The whole house is empty. I am here, but I am talking about the house specifically. I’m talking about the illusion I spoke of, the décor, the fakery that costumes its interior void. I filled that void. I see that now. But in the process, I’ve been feeling more empty myself.

I want to ride horses. I want to sit on a cane chair at a small outdoor table in a Paris café, smelling coffee and fresh baked croissants. I want to feel the speed and cold as I sled down a hill. I want to swim in the ocean.

I’ve slid through cracks in the windows to stand on the porch, with every intention of leaving. How many times? Too many to count. As I’ve said, I’m not good with time. But the point is that I felt unjustified. What did the Victorian do, I found myself asking. I looked for something big and awful to relieve my guilt. A betrayal. But the house did nothing, except be a Victorian.

Back inside, the tall narrowness of the Victorian’s windows mimicked prison bars. No matter that I sat in its chairs carved like thrones, I was behind prison bars. I felt the oppression of its turrets and steep roofs. It mocked me with its hand painted wallpaper depicting ancient wonders, which added to my depression.

My prison became a maze. Out the house. Guilt. Back inside the house. Out the house. Guilt. Back inside the house.

Out the house. An occasional rat runs across the wooden boards as I walk the porch. Its boards don’t creak. Not yet. A hundred and fifty years old and still a fixer upper. Maybe someone will move in. That’s guilt talking, offering me blamelessness. The house will be fine without me it says, giving me permission to go.

I don’t know how long I’ve been walking this wrap-around porch. I’ve resisted every urge to slip back through a window. Comfort, the urge whispers. Complacency, I say, and resist. I feel less like a shadow. I feel bright.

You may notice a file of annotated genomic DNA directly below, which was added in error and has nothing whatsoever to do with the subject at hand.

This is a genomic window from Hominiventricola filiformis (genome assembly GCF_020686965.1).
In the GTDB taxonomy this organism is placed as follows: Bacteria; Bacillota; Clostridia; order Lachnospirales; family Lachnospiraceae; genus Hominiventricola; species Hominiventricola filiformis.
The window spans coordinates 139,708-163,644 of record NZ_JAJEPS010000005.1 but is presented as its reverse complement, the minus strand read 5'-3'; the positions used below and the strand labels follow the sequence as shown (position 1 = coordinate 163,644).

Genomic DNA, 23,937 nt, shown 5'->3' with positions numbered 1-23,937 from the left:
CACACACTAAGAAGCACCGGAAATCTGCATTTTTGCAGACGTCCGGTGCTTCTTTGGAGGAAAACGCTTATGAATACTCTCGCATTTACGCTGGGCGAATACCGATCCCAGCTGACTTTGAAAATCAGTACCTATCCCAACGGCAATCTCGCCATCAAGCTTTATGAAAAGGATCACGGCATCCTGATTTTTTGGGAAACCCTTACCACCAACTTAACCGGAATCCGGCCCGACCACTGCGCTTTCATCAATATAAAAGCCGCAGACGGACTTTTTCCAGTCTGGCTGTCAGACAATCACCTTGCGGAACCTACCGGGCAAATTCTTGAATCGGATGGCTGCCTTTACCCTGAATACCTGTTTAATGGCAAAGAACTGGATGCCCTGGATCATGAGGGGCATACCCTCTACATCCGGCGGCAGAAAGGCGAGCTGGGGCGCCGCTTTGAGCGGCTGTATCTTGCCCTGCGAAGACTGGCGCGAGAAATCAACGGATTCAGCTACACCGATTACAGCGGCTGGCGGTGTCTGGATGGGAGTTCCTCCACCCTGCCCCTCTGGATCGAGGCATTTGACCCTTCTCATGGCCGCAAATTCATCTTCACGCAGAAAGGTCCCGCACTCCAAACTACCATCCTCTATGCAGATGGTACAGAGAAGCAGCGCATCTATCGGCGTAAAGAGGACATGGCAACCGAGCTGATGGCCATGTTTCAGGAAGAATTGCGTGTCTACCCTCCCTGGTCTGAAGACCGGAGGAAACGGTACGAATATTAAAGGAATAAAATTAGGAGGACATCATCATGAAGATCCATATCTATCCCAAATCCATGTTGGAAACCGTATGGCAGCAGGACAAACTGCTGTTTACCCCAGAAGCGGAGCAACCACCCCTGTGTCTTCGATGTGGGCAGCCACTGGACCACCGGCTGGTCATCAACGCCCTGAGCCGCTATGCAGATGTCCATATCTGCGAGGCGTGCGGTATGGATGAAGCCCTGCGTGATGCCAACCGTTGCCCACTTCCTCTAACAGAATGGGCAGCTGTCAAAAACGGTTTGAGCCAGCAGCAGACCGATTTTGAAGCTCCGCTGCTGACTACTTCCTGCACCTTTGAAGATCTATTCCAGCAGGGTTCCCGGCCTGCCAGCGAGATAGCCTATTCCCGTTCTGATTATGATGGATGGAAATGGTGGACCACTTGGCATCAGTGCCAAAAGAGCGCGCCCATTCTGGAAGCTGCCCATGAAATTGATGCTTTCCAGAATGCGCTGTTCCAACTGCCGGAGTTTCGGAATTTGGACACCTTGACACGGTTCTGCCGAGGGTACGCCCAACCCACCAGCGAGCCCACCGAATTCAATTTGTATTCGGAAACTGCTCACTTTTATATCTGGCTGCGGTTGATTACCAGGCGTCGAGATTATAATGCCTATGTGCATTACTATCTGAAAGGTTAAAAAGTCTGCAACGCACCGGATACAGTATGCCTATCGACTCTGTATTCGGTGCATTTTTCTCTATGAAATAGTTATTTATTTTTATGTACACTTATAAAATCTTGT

I take a step off the porch. I walk the garden path to the gate. I smell Earth in the sunflowers.

I open the gate.

September 29, 2023 20:04

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Amanda Lieser
20:29 Nov 14, 2023

Hi Lisa! Congratulations on the great shortlist! I loved the amazing imagery you created in the piece. I was impressed with how much I cared for this character. You gave us the perfect amount of details on the house which then let us connect to your narrator. Nice work!!


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Jack Nierling
16:56 Oct 12, 2023

Wonderfully written. There aren't a lot of stories written from the ghost's point of view, and I feel like this one had a very unique premise.


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Ken Cartisano
03:43 Oct 12, 2023

Ghosts can't open gates... they have to slip between the vertical bars. (Ask any ghost.) Good story. Great writing. Congrats on the shortlisting.


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Story Time
16:17 Oct 10, 2023

"I’ve slid through cracks in the windows to stand on the porch, with every intention of leaving." I thought this had a really strong point of view. Well done.


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Philip Ebuluofor
19:53 Oct 07, 2023



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Kathryn Kahn
19:27 Oct 07, 2023

I love the voice of the narrator.


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Matt Zang
17:23 Oct 06, 2023

Congrats! Well written!! Vivid descriptions, and a first person ghost who reflects on themself was very original Beautiful understated ending


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Mary Bendickson
16:09 Oct 06, 2023

Great shortlisted story. Congrats.🎉